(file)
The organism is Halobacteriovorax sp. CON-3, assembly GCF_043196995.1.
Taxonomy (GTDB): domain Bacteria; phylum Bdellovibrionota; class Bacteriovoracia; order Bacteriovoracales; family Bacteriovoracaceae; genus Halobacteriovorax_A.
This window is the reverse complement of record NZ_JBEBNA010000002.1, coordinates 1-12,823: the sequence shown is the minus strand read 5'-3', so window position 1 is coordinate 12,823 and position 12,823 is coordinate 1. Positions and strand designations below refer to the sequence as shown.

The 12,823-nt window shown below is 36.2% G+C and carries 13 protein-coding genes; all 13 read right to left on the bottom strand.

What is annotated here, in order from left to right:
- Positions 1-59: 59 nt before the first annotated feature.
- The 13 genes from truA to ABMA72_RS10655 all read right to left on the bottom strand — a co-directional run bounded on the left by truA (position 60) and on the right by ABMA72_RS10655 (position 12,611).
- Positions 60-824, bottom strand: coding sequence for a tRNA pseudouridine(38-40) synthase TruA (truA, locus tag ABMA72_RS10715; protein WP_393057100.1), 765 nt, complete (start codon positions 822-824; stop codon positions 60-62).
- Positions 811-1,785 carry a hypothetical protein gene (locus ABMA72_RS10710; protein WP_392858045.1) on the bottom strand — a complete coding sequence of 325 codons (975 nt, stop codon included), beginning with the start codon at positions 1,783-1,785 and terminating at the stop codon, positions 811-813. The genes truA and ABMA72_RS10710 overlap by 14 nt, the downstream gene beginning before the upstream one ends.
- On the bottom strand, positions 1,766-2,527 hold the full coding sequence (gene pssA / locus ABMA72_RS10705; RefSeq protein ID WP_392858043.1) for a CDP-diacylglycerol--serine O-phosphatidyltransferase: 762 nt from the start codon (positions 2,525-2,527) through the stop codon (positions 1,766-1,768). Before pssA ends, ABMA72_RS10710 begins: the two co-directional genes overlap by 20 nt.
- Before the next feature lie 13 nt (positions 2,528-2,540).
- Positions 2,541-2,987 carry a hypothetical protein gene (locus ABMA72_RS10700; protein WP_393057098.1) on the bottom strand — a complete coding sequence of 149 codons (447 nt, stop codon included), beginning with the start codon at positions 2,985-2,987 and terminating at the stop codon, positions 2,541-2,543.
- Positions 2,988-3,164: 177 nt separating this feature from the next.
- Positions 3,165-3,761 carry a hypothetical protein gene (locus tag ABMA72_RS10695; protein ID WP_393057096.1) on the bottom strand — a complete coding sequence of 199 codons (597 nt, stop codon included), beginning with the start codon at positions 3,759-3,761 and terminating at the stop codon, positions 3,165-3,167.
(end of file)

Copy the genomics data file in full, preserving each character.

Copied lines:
The organism is Halobacteriovorax sp. CON-3, assembly GCF_043196995.1.
Taxonomy (GTDB): domain Bacteria; phylum Bdellovibrionota; class Bacteriovoracia; order Bacteriovoracales; family Bacteriovoracaceae; genus Halobacteriovorax_A.
This window is the reverse complement of record NZ_JBEBNA010000002.1, coordinates 1-12,823: the sequence shown is the minus strand read 5'-3', so window position 1 is coordinate 12,823 and position 12,823 is coordinate 1. Positions and strand designations below refer to the sequence as shown.

The 12,823-nt window shown below is 36.2% G+C and carries 13 protein-coding genes; all 13 read right to left on the bottom strand.

What is annotated here, in order from left to right:
- Positions 1-59: 59 nt before the first annotated feature.
- The 13 genes from truA to ABMA72_RS10655 all read right to left on the bottom strand — a co-directional run bounded on the left by truA (position 60) and on the right by ABMA72_RS10655 (position 12,611).
- Positions 60-824, bottom strand: coding sequence for a tRNA pseudouridine(38-40) synthase TruA (truA, locus tag ABMA72_RS10715; protein WP_393057100.1), 765 nt, complete (start codon positions 822-824; stop codon positions 60-62).
- Positions 811-1,785 carry a hypothetical protein gene (locus ABMA72_RS10710; protein WP_392858045.1) on the bottom strand — a complete coding sequence of 325 codons (975 nt, stop codon included), beginning with the start codon at positions 1,783-1,785 and terminating at the stop codon, positions 811-813. The genes truA and ABMA72_RS10710 overlap by 14 nt, the downstream gene beginning before the upstream one ends.
- On the bottom strand, positions 1,766-2,527 hold the full coding sequence (gene pssA / locus ABMA72_RS10705; RefSeq protein ID WP_392858043.1) for a CDP-diacylglycerol--serine O-phosphatidyltransferase: 762 nt from the start codon (positions 2,525-2,527) through the stop codon (positions 1,766-1,768). Before pssA ends, ABMA72_RS10710 begins: the two co-directional genes overlap by 20 nt.
- Before the next feature lie 13 nt (positions 2,528-2,540).
- Positions 2,541-2,987 carry a hypothetical protein gene (locus ABMA72_RS10700; protein WP_393057098.1) on the bottom strand — a complete coding sequence of 149 codons (447 nt, stop codon included), beginning with the start codon at positions 2,985-2,987 and terminating at the stop codon, positions 2,541-2,543.
- Positions 2,988-3,164: 177 nt separating this feature from the next.
- Positions 3,165-3,761 carry a hypothetical protein gene (locus tag ABMA72_RS10695; protein ID WP_393057096.1) on the bottom strand — a complete coding sequence of 199 codons (597 nt, stop codon included), beginning with the start codon at positions 3,759-3,761 and terminating at the stop codon, positions 3,165-3,167.